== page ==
WOULD YOU BY SUSAN WHITMORE 34THPARALLEL MAGAZINE ISSUE 31
Would you love me more if I didn’t have condoms in my purse?
Would you love me more if I didn’t despise the idea of Eve
And the virginal maternity of Mary?
Would you love me more if I didn’t yell and throw my teacup at you?
Would you love me more if my bed weren’t on the floor,
If my skirt was longer and I said I didn’t want to fuck him?
Would you love me more if I didn’t say fuck?
I fell in love with writing a year ago after reading Mystic Lake by Kristen Hannah.
I sat down at my computer and with absolutely no direction began telling a story. To my surprise the story began to branch out into other stories with different characters. It was as though the characters were pushing the story along.
I have written five short stories and this one is my third publication. I have two stories published online at alfiedog.com where I have been the best-selling author for May and June.
I’m a Californian poet, collaborator, and performance artistwho walks the desert with my son JJ in search of owl pellets and rattlesnake skins.
My poetic obsession is with location–locating oneself in time and place—the power of proximity, and the efforts of exchange.
My most recentpoetry collectionIn the Circus of Youis published by Rose Metal Press. I’m the author of two other books of poetry,Becoming Judas, Red Hen Press, and Circe, Lowbrow Press. Another book of poems,The Walled Wife, is being published by Red Hen Press in 2017. I have published an echapbook, Studies in Monogamy, at Whale Sound.
Why do I write? To me, this is like asking someone: Why do you love? Unfortunately, sometimes we don’t realize that we are in love, and in case of writing, that love may stay dormant for years. But eventually it will awaken, capturing our imagination, penetrating our souls.
I am a college professor in the school of business at Virginia Commonwealth University, and a member of the James River Writers group.
PHYLLIS VAN SLYCK
So here’s the thing. Sometimes when life get difficult it’s more interesting, especially if you are a literature person, to find better ways of seeing. As Marcel Proust once observed, “The real voyage of discovery consists not in seeking new landscapes but in having new eyes.” My new eyes derive partly from watching someone I love struggle, but there is also, in the pieces I have written so far, a connection between literature I am reading and teaching and my life with Tom. I enjoy the way life and art meet in this way.
I moved to the United States at the age of twelve and struggled with basic English grammar. I had to adjust to a new family environment, school system, social life, and no father. I was determined to overcome these hurdles and become a writer. I crave creativity, and writing gives me the chance to satiate the itch I refuse to scratch.
I have a poem titled Pine Trees published in SEEDS Literary Journal.
Hillbilly Honk-Honk is one of a number of short stories that I think of myself as having written on my iPhone.
There was a stretch of time, two years or so, where it seemed our four kids couldn’t open their mouths without me thinking, Huh. I could make that into a story.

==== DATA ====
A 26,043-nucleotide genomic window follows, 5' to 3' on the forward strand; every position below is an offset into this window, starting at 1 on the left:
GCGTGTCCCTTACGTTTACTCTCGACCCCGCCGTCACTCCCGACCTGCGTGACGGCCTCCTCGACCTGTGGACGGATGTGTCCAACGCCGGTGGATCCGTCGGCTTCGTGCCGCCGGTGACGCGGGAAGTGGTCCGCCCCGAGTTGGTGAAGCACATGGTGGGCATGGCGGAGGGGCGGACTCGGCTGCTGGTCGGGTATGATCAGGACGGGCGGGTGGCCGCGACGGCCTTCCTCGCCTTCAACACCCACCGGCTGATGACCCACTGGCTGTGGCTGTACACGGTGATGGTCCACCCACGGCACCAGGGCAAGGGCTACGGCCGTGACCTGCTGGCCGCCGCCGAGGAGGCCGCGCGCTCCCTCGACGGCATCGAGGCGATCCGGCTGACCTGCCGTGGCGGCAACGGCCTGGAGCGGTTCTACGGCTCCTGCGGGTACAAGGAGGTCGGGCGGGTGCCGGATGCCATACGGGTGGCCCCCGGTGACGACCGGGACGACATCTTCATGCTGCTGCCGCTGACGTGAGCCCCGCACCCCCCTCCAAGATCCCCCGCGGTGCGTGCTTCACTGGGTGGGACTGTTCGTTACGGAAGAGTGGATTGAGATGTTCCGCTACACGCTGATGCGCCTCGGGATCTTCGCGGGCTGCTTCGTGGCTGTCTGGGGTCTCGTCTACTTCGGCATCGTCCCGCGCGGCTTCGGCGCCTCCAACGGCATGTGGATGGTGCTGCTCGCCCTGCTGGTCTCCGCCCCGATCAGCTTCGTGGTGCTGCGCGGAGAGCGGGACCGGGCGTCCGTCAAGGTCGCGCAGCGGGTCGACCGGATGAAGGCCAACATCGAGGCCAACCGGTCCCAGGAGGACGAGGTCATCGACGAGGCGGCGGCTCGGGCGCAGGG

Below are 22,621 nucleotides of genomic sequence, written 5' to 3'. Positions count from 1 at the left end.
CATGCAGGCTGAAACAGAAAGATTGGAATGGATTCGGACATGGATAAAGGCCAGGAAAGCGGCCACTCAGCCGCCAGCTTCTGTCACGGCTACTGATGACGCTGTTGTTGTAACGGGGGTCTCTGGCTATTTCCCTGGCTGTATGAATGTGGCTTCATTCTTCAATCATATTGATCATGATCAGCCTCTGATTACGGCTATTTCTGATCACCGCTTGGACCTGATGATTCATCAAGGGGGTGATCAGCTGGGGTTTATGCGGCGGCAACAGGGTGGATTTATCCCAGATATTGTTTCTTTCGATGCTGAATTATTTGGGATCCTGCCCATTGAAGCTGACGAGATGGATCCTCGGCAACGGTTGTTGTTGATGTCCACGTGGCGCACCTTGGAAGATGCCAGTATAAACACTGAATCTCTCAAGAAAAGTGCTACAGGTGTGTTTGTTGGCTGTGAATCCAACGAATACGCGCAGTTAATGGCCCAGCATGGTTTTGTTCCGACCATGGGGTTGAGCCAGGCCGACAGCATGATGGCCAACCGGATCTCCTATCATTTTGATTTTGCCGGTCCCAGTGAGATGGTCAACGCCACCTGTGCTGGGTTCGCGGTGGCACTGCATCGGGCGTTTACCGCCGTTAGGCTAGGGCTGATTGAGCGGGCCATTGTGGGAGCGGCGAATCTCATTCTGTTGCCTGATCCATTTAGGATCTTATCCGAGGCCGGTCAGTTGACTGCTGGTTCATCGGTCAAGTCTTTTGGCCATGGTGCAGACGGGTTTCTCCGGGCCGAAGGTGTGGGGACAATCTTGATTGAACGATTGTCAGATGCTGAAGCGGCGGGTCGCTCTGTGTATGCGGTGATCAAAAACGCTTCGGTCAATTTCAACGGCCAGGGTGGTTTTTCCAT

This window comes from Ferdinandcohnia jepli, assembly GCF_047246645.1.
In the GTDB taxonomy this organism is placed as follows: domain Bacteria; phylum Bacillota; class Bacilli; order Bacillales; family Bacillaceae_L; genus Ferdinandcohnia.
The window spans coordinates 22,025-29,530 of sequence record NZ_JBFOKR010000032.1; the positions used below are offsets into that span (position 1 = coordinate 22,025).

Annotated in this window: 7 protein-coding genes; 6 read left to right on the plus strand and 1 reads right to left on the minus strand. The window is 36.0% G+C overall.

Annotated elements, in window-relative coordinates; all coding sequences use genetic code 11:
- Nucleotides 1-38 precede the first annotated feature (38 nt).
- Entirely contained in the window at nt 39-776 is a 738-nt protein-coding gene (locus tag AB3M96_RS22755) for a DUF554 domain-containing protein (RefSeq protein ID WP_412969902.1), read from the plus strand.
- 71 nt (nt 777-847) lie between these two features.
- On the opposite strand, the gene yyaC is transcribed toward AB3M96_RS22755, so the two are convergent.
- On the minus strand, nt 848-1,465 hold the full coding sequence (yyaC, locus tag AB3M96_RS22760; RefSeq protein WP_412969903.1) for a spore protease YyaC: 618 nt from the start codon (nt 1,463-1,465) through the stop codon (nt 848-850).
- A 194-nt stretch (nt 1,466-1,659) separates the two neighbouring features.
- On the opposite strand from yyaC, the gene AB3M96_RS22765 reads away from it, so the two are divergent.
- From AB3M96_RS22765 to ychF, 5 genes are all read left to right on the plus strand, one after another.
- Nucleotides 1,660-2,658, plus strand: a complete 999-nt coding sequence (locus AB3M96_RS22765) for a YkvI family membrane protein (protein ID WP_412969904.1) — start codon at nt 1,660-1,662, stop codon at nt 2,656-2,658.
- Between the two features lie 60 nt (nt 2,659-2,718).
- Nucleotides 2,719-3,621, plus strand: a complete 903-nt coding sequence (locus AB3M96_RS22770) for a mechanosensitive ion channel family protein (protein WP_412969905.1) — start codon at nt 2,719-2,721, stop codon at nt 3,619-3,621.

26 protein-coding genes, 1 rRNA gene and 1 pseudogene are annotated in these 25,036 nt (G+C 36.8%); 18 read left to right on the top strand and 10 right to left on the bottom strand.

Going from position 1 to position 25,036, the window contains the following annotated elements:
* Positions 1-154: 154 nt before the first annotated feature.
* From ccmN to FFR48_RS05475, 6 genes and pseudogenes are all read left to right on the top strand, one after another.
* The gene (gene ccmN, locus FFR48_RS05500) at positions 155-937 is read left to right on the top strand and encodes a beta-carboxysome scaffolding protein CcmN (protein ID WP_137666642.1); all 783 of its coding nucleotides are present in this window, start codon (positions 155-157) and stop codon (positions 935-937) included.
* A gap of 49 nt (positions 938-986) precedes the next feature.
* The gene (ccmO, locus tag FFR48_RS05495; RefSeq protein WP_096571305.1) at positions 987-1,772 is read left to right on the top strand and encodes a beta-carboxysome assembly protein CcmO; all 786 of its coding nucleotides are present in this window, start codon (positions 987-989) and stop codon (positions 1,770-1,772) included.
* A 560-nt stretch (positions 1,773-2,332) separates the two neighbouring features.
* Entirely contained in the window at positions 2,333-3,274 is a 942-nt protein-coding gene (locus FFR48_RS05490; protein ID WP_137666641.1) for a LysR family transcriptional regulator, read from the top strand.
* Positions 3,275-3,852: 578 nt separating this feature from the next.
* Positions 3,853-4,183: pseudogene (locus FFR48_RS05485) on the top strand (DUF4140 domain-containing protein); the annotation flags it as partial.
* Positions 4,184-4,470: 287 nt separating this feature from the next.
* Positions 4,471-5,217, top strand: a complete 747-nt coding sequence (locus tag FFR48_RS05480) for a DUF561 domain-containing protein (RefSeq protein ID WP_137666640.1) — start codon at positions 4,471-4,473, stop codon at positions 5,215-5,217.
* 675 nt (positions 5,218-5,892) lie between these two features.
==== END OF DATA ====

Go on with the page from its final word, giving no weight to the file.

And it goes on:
I am the author of the novels Shimmer, an IndieNext Pick from Unbridled Books, and Something Pretty, Something Beautiful from Outpost19, which The Millions called a “remarkable book… where cars are freedom, stories are everything, and home is thick with ghosts.” Additionally, I’ve published more than thirty short stories in Prairie Schooner, The Literary Review, North American Review, Best American Mystery Stories, 34thParallel Magazine, and other publications. ericbarnes.net
I’m the author of the novel Bronstine, the longest MA thesis in the history of Californian education. After decades of fear and loathing I’m rewriting it, one chapter at a time. I learned boxing with Julius Menendez who coached Muhammed Ali in the Olympics, hitch-hiked across the country and back, and served two unwilling years in the army 1968-70. I won the grand prize for fiction in the Phelan Awards twice. I teach at DeAnza College in Northern California. My first novel Bloodrock is a neo-gothic/horror rock-n-roll love story. And I’ve published another novel called Blossom River Drive.
My poems are often the result of inspiration based on reading non-fiction. Currently, I’m “into” Antonio Gramsci and am writing a lot of quasi-political poems—race, class, gender, mostly. But I plan to “switch” sub-genres soon, returning to universal themes such as Love, Death, Friendship, Betrayal.
I have been published in Erbacce, CHEST, Ofi Literary Magazine, Transnational, and, now 34thParallel Magazine, and I am the author of the weblog, Ferguson and Other Poems About Race: A Chapbook (2015).
My stories have been published in print and online journals and anthologies, most recently Camroc Press Review, the Journal of Compressed Creative Arts, Cosmonauts Avenue, 100-Word Story, Boston Literary Review, and Olentangy Review. My work has been nominated for the Pushcart Prize and Best of the Net Anthology, and I am working now on a flash fiction collection. I have worked as a nonfiction author for many years with numerous publications, and live in Hove, England.
What I like in poetry, and what I strive for in writing, is an idea, feeling, moment, or image stripped down to its essence.
I like a poem that gives me a sense of closure in its final line or stanza; but even more, I like a poem that blows itself wide open at the end.
I have published four books of poetry: Your House is Floating (Liquid Light Press 2013), The Melinda Poems (Pudding House Press 2004), The Invisible Woman (Singular Speech Press 1991), and The Sacrifices (Mellen Poetry Press 1990). My work has also appeared in CrossCurrents, Dalhousie Review, Georgia Review, Georgetown Review, Glassworks, I-70 Review, Melusine, New Letters, Poet Lore, and Stone Highway, among other journals.